A Sure Start for the therapeutic state


The UK government really cares about children. So much so that it has spent more than £3billion over four years to make parents in deprived areas give their children ‘warmer parenting’, relying less on smacking and criticism and more on talking and affection (1). Whatever else you say about the politics of behaviour, it doesn’t come cheap.

The monetary cost of ‘warmer parenting’ was revealed last week, in a leaked evaluation report of the government’s flagship ‘Sure Start’ initiative. On 13 September, the Guardian reported on the first major evaluation of the Sure Start scheme for deprived families, which was held back from publication in July and is due to be published by the Department for Education and Skills (DfES) in October. The academics involved in the £20million evaluation, based at Birkbeck University in London, have found the scheme to be a spectacular failure so far, on almost every count.

Sure Start failed to boost pre-schoolers’ development, language and behaviour, and it made the children of teenage mothers even worse than their non-Sure Start peers. The only positive finding was that Sure Start mothers demonstrated ‘warmer parenting’ than the control group: families in deprived areas where Sure Start schemes do not yet operate.

Right-leaning critics of the scheme, such as Melanie Phillips and Minette Marrin (2), have had a field day with these findings, claiming that they show the government is tearing apart the family for no discernible benefit. Unfortunately for them, the DfES managed to get its riposte in early, as it was Guardian columnist Polly Toynbee who ‘obtained’ the findings, and set the scene for the ensuing debate on the day the findings were reported.

In a comment piece headlined ‘We must hold our nerve and support deprived children’ (3), Toynbee defended the scheme on the grounds that a) the evaluation did not compare children actually in Sure Start programmes, only those living in the area, many of whom had no contact with it; b) the US Head Start scheme for deprived youngsters, which inspired Sure Start, showed no improvement until the kids reached adolescence; c) the fact that Sure Start mothers demonstrated ‘warmer parenting’ ‘may prove vital in the long run’; and d) these things are really difficult to evaluate anyway. Toynbee concluded that Sure Start’s lack of demonstrable success so far only indicates how important the programme is, and the need for greater government investment.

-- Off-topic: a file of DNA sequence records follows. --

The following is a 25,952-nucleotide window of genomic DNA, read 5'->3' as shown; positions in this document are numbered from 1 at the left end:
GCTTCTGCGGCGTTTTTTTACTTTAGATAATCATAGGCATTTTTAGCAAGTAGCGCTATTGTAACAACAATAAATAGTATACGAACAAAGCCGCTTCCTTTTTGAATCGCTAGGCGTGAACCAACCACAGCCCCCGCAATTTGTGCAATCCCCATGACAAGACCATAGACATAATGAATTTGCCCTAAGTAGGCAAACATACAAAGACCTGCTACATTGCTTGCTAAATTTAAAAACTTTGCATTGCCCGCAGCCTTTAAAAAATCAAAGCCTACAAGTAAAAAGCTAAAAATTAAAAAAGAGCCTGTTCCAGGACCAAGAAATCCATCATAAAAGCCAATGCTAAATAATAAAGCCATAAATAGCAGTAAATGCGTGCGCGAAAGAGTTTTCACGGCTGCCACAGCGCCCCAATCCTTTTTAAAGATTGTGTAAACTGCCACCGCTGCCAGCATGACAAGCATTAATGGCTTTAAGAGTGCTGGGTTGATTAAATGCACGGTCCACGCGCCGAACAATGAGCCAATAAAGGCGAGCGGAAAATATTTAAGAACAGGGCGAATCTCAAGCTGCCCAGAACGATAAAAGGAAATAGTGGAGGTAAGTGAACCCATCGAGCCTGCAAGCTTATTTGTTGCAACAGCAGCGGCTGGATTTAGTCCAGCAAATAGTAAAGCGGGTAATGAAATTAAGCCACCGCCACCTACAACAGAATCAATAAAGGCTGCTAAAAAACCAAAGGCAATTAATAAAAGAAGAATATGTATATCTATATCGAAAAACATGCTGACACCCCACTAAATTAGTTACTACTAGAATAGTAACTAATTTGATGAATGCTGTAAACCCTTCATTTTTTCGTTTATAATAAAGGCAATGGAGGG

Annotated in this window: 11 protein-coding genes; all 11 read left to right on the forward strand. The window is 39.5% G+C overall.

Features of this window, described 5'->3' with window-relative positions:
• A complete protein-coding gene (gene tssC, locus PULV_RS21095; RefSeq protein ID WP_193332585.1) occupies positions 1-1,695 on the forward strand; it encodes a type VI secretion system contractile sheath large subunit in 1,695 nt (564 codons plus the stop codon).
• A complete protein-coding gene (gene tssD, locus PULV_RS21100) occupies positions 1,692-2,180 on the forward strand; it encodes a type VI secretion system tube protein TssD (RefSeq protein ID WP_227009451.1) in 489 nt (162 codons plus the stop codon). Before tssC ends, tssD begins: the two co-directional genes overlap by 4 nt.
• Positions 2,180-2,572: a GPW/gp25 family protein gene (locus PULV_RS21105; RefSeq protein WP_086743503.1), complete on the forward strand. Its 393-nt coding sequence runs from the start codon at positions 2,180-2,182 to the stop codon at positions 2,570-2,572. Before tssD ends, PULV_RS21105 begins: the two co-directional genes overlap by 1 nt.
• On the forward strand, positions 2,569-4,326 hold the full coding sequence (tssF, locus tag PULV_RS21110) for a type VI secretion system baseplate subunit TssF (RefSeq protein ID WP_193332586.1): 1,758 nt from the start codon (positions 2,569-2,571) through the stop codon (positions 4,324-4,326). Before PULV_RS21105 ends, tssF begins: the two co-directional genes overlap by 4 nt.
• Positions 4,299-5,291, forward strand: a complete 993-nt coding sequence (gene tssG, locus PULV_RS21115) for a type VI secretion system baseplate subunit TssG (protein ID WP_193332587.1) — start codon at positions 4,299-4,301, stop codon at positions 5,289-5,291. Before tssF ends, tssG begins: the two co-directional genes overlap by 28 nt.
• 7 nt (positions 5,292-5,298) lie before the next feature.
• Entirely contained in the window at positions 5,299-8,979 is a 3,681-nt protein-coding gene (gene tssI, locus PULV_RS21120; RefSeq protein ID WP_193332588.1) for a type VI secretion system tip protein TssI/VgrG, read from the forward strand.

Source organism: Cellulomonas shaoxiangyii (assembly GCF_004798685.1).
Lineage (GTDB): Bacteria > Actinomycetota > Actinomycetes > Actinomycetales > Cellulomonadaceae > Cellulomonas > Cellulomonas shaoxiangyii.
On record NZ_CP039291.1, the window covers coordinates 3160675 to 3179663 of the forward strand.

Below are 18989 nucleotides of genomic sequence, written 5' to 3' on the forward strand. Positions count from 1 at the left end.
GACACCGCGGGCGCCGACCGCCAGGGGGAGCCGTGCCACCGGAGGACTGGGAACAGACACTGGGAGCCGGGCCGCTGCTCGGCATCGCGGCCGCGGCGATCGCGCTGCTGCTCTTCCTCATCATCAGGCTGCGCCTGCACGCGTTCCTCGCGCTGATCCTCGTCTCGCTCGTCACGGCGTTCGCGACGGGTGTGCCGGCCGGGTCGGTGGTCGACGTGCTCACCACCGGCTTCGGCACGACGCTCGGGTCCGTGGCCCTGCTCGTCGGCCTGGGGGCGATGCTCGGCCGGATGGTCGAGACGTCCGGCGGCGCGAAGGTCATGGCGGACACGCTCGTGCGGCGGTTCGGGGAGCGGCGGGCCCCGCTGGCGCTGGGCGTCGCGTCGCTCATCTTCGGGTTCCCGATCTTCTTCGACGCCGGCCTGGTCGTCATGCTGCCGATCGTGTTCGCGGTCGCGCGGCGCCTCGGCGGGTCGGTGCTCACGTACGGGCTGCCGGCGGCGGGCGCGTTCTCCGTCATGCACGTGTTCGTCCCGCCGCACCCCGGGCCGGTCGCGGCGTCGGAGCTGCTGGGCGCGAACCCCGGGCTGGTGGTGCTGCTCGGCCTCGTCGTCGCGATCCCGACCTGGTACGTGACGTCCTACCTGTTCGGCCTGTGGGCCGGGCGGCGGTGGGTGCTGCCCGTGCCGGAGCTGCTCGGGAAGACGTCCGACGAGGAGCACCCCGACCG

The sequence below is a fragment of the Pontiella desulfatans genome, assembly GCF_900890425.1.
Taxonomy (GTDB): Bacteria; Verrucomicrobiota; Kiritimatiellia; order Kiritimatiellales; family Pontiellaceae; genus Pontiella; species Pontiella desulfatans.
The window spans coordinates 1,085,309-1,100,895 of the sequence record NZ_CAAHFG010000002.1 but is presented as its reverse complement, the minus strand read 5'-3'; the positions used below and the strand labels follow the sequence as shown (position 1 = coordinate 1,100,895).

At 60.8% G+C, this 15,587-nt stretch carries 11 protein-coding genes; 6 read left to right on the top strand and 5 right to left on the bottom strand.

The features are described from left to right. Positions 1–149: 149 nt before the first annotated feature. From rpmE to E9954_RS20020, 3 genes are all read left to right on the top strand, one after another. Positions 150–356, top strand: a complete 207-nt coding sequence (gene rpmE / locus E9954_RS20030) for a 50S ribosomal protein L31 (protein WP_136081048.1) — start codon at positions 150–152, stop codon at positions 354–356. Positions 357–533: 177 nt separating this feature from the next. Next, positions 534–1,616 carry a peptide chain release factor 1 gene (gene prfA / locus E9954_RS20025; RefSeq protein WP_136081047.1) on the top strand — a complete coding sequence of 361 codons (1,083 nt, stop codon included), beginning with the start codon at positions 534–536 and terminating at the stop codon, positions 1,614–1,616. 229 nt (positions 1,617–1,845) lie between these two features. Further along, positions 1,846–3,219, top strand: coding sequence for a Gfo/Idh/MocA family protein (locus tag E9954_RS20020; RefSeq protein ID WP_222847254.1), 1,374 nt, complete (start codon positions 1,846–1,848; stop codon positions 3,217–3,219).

As an example of having it both ways, Toynbee’s commentary is worthy of a sociological study in its own right. How can an evaluation that fails to find any improvement in Sure Start children be invalid because it doesn’t consider whether they are in the scheme or not, yet valid when it finds a positive result (‘warmer parenting’)? No doubt short-term improvements in young children’s development are very difficult to measure, but surely this is more tangible than the ‘warmth’ of parenting styles? How does the fact that a scheme is failing to achieve its stated outcomes qualify it as a success that just needs more money?

In their own way, however, Toynbee’s convolutions hit the nail on the head. For when it comes to Sure Start, what counts is not the outcome but the process. Sure Start’s aim is not to transform the fortunes of poor children: how could it, when the one solution to child poverty – giving parents more money – is conspicuously absent in its approach? Its aim is gradually to transform the relationship between the family and the state. In this sense, it doesn’t matter what the evaluators find out about child development; it is the evaluation itself that is important.

Sure Start was set up in 2001 to provide support for children in deprived areas, through a combination of childcare, literacy and parenting classes, health advice and ‘drop-ins’ (advertised in Tottenham, where I live, as ‘drop-in’s’). True to the form of Blairite initiatives, it is very difficult to pin down exactly what Sure Start is. As parents struggling to find and pay for a full-time nursery place for their child will know, Sure Start is certainly not a system of universal, state-sponsored childcare. The government’s idea was that the scheme would involve parents, voluntary groups, and local authorities working alongside one another, so that every Sure Start project would be different.

But not that different. At a fundamental level, every Sure Start project represents the therapeutic state reaching out to control parental behaviour, and every one is premised on a fundamental distrust of parents.

‘Sure Start is the government programme to deliver the best start in life for every child’, explains the website (4). ‘We bring together, [sic] early education, childcare, health and family support.’ It continues:

‘Sure Start is a government programme which aims to achieve better outcomes for children, parents and communities by:

  • increasing the availability of childcare for all children;
  • improving health and emotional development for [sic] young children;
  • supporting parents as parents and in their aspirations towards employment.

‘We will achieve our aims by:

  • helping services development in disadvantaged areas alongside financial help for parents to afford childcare;
  • rolling out the principles driving the Sure Start approach to all services for children and parents.’